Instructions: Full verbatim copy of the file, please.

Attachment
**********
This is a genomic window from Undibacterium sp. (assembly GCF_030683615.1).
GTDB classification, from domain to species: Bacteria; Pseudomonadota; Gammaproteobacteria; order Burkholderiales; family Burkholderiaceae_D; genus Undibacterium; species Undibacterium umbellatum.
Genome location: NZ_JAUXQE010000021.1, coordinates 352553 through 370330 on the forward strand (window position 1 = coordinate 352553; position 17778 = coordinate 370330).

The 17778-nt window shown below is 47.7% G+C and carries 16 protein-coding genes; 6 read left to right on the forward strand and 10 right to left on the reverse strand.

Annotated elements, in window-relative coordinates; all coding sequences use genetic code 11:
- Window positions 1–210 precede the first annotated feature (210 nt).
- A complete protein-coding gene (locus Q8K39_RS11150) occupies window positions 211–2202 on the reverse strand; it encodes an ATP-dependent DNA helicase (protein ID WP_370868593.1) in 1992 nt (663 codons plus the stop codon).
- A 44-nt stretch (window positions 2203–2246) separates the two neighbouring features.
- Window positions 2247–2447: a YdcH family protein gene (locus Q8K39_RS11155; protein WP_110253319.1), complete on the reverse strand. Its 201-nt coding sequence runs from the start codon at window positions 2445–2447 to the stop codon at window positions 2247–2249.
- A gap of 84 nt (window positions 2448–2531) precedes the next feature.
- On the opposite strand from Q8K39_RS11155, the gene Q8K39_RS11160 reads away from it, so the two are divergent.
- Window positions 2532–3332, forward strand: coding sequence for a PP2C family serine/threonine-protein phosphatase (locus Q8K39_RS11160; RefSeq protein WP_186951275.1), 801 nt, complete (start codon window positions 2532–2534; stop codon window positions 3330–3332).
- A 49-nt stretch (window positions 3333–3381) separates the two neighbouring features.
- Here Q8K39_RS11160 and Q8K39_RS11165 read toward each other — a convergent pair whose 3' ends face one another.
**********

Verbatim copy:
This is a genomic window from Undibacterium sp. (assembly GCF_030683615.1).
GTDB classification, from domain to species: Bacteria; Pseudomonadota; Gammaproteobacteria; order Burkholderiales; family Burkholderiaceae_D; genus Undibacterium; species Undibacterium umbellatum.
Genome location: NZ_JAUXQE010000021.1, coordinates 352553 through 370330 on the forward strand (window position 1 = coordinate 352553; position 17778 = coordinate 370330).

The 17778-nt window shown below is 47.7% G+C and carries 16 protein-coding genes; 6 read left to right on the forward strand and 10 right to left on the reverse strand.

Annotated elements, in window-relative coordinates; all coding sequences use genetic code 11:
- Window positions 1–210 precede the first annotated feature (210 nt).
- A complete protein-coding gene (locus Q8K39_RS11150) occupies window positions 211–2202 on the reverse strand; it encodes an ATP-dependent DNA helicase (protein ID WP_370868593.1) in 1992 nt (663 codons plus the stop codon).
- A 44-nt stretch (window positions 2203–2246) separates the two neighbouring features.
- Window positions 2247–2447: a YdcH family protein gene (locus Q8K39_RS11155; protein WP_110253319.1), complete on the reverse strand. Its 201-nt coding sequence runs from the start codon at window positions 2445–2447 to the stop codon at window positions 2247–2249.
- A gap of 84 nt (window positions 2448–2531) precedes the next feature.
- On the opposite strand from Q8K39_RS11155, the gene Q8K39_RS11160 reads away from it, so the two are divergent.
- Window positions 2532–3332, forward strand: coding sequence for a PP2C family serine/threonine-protein phosphatase (locus Q8K39_RS11160; RefSeq protein WP_186951275.1), 801 nt, complete (start codon window positions 2532–2534; stop codon window positions 3330–3332).
- A 49-nt stretch (window positions 3333–3381) separates the two neighbouring features.
- Here Q8K39_RS11160 and Q8K39_RS11165 read toward each other — a convergent pair whose 3' ends face one another.